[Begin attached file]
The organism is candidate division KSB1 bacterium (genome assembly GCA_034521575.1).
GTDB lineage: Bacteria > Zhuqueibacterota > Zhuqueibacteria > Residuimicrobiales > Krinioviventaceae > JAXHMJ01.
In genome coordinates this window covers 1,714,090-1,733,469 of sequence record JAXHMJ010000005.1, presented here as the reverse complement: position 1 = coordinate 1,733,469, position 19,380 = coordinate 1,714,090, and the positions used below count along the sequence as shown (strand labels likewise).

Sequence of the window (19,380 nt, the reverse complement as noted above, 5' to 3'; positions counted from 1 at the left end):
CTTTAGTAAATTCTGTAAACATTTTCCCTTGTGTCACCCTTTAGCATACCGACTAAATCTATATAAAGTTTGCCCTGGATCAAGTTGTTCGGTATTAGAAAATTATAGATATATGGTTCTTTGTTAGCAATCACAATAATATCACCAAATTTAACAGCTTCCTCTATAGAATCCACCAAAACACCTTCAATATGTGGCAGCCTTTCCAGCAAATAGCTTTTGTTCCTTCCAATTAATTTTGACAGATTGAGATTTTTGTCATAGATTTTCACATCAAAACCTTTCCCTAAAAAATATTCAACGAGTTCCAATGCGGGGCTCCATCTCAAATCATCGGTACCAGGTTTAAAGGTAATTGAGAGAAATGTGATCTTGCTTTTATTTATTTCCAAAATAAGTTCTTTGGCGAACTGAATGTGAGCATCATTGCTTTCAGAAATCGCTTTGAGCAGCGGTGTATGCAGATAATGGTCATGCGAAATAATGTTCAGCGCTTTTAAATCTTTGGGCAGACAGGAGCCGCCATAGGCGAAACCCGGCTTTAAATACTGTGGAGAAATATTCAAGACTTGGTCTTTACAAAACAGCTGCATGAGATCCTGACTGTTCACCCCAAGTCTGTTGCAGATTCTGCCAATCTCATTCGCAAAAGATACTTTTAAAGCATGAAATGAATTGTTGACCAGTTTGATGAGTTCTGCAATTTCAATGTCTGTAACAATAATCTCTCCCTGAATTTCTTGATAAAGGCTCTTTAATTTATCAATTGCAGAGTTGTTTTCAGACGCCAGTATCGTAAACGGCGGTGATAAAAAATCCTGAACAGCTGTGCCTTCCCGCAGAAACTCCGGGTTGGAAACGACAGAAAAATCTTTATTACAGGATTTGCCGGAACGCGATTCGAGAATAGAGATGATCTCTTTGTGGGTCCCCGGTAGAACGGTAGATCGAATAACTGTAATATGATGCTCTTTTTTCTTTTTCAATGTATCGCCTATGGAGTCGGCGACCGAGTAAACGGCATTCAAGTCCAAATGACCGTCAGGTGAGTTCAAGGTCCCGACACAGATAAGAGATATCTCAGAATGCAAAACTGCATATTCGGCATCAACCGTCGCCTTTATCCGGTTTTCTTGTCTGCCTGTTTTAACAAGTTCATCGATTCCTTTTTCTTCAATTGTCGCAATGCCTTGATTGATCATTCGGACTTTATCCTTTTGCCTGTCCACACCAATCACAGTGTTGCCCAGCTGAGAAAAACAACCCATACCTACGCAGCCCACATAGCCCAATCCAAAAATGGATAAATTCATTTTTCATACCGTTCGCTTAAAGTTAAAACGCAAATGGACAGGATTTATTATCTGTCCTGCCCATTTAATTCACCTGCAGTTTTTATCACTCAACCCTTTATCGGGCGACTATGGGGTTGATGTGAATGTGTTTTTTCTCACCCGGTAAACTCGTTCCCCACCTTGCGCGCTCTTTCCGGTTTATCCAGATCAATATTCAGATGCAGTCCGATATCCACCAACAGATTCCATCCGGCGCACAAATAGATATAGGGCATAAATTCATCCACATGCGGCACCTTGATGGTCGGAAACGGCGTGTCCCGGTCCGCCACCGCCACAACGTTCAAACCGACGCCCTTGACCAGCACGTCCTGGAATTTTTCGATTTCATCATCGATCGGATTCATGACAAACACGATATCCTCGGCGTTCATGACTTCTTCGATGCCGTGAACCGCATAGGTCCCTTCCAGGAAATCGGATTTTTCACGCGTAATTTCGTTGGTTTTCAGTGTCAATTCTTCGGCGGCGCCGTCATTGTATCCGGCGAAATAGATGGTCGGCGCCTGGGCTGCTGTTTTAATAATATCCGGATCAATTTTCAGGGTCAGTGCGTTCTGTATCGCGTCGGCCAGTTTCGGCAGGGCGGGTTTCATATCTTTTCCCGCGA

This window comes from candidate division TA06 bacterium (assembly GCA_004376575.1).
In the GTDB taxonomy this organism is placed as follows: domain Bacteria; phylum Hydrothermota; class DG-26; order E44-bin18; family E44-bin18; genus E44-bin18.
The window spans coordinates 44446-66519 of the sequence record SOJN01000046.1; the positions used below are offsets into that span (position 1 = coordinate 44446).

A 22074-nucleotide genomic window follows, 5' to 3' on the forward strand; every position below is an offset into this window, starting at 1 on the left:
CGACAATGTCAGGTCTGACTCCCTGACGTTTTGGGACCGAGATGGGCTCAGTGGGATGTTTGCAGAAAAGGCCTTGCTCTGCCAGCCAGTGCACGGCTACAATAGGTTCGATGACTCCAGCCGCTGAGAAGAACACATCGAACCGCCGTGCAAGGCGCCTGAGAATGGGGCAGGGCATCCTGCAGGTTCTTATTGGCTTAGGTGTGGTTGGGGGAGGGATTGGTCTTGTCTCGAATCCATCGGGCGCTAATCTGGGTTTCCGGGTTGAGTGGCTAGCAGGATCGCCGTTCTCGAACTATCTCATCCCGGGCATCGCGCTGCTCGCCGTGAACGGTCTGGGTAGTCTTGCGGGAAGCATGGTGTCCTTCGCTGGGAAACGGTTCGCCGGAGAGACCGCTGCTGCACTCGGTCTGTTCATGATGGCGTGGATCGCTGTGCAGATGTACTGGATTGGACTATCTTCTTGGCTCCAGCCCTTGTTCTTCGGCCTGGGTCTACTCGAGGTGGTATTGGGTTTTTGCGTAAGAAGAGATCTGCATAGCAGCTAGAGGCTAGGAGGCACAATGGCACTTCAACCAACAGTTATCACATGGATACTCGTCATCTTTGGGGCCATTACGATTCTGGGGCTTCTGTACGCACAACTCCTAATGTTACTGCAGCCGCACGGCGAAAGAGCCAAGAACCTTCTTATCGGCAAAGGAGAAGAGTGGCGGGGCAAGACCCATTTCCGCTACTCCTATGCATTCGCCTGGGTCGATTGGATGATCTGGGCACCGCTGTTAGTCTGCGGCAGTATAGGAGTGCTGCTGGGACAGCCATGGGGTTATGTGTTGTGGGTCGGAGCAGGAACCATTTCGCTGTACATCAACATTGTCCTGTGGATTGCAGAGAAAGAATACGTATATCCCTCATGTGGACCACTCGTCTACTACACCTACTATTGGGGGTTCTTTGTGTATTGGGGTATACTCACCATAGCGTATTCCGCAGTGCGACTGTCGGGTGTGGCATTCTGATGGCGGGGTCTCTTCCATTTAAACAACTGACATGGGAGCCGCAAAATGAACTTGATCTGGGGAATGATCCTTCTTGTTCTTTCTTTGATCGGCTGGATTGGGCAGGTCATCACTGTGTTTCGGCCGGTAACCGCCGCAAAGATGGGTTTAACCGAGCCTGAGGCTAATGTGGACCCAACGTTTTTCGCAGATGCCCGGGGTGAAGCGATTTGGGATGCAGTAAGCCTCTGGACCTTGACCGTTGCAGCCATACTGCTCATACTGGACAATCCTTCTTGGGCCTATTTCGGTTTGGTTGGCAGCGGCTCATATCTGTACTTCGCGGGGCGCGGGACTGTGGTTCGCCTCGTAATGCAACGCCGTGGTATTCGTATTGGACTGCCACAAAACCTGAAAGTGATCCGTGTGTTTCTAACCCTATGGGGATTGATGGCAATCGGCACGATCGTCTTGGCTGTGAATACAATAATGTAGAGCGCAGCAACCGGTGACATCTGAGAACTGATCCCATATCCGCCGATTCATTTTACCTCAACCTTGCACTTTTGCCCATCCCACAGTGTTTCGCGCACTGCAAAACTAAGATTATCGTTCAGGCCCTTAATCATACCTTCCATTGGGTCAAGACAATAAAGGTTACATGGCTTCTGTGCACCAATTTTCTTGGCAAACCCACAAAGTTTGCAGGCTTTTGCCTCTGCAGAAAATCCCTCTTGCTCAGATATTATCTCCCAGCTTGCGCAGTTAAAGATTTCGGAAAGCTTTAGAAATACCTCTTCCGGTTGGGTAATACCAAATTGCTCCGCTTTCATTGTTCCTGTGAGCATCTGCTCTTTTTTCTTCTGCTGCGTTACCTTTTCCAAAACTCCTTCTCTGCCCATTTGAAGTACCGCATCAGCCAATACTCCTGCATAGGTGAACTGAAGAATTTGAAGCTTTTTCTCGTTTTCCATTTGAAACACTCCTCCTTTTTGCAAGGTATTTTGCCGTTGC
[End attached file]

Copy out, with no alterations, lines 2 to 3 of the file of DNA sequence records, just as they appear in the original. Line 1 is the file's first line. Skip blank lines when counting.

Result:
GTDB lineage: Bacteria > Zhuqueibacterota > Zhuqueibacteria > Residuimicrobiales > Krinioviventaceae > JAXHMJ01.
In genome coordinates this window covers 1,714,090-1,733,469 of sequence record JAXHMJ010000005.1, presented here as the reverse complement: position 1 = coordinate 1,733,469, position 19,380 = coordinate 1,714,090, and the positions used below count along the sequence as shown (strand labels likewise).